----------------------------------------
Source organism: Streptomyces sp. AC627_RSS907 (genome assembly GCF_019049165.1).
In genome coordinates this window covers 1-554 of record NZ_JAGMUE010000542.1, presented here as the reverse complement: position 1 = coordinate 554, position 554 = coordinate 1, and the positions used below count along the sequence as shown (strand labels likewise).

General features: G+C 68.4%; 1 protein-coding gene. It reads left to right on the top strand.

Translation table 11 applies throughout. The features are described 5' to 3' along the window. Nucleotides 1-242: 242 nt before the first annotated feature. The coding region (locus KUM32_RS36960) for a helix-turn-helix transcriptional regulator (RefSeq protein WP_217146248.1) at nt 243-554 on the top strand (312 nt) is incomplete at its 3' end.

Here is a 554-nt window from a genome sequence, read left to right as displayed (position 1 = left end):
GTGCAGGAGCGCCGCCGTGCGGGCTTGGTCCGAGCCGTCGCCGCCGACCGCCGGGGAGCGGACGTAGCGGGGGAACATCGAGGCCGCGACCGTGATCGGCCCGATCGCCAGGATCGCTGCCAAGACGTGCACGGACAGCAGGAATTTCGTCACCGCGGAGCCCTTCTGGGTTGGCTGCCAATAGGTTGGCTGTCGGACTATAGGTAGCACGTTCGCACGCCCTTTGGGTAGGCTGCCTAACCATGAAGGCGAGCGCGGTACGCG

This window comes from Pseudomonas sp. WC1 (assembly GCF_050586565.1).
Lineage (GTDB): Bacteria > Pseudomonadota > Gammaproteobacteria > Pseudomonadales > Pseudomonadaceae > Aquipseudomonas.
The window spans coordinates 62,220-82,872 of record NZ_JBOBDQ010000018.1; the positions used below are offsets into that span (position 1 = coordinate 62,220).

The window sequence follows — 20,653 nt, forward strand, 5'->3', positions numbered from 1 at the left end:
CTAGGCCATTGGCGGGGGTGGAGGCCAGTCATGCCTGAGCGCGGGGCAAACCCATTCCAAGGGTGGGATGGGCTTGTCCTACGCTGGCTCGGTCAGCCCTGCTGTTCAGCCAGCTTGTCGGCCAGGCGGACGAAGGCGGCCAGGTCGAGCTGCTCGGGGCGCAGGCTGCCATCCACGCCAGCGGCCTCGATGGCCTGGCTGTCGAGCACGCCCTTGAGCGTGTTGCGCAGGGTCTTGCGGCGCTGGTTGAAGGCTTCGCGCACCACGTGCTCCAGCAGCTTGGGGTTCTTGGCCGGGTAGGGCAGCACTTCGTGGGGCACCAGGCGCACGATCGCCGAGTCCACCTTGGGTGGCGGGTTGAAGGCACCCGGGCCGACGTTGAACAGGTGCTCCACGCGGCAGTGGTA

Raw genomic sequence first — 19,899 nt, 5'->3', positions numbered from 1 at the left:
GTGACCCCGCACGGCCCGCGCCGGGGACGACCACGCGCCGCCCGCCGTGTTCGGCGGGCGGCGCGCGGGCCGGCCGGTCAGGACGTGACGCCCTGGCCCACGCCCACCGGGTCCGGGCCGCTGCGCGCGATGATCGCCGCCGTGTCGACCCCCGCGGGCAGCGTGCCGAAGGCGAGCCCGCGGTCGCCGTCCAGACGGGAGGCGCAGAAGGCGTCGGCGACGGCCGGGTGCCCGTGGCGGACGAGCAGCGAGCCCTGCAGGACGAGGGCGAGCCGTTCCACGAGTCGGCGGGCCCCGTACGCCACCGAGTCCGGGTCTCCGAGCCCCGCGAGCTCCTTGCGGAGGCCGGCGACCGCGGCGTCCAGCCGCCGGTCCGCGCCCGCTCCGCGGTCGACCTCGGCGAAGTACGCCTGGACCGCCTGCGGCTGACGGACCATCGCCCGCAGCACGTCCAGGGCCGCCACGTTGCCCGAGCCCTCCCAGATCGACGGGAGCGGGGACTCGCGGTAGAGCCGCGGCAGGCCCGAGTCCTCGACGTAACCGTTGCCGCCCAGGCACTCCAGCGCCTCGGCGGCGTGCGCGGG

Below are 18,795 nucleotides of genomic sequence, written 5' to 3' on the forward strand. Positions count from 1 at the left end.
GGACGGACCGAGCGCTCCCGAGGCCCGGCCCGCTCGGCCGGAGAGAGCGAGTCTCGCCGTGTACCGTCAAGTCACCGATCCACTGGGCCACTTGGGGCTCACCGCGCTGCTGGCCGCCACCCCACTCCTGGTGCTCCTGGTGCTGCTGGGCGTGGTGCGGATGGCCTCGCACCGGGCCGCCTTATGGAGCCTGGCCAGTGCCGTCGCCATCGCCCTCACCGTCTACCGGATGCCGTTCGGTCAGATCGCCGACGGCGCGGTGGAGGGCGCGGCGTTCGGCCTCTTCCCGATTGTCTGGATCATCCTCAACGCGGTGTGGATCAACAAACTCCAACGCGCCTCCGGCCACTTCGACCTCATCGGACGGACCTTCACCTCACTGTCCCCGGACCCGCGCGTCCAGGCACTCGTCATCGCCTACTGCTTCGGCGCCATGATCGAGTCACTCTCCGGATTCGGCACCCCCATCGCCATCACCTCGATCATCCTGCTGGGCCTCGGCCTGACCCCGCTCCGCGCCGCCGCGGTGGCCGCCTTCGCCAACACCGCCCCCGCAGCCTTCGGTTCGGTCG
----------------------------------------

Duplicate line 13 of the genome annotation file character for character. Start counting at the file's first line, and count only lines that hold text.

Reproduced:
GTGACCCCGCACGGCCCGCGCCGGGGACGACCACGCGCCGCCCGCCGTGTTCGGCGGGCGGCGCGCGGGCCGGCCGGTCAGGACGTGACGCCCTGGCCCACGCCCACCGGGTCCGGGCCGCTGCGCGCGATGATCGCCGCCGTGTCGACCCCCGCGGGCAGCGTGCCGAAGGCGAGCCCGCGGTCGCCGTCCAGACGGGAGGCGCAGAAGGCGTCGGCGACGGCCGGGTGCCCGTGGCGGACGAGCAGCGAGCCCTGCAGGACGAGGGCGAGCCGTTCCACGAGTCGGCGGGCCCCGTACGCCACCGAGTCCGGGTCTCCGAGCCCCGCGAGCTCCTTGCGGAGGCCGGCGACCGCGGCGTCCAGCCGCCGGTCCGCGCCCGCTCCGCGGTCGACCTCGGCGAAGTACGCCTGGACCGCCTGCGGCTGACGGACCATCGCCCGCAGCACGTCCAGGGCCGCCACGTTGCCCGAGCCCTCCCAGATCGACGGGAGCGGGGACTCGCGGTAGAGCCGCGGCAGGCCCGAGTCCTCGACGTAACCGTTGCCGCCCAGGCACTCCAGCGCCTCGGCGGCGTGCGCGGG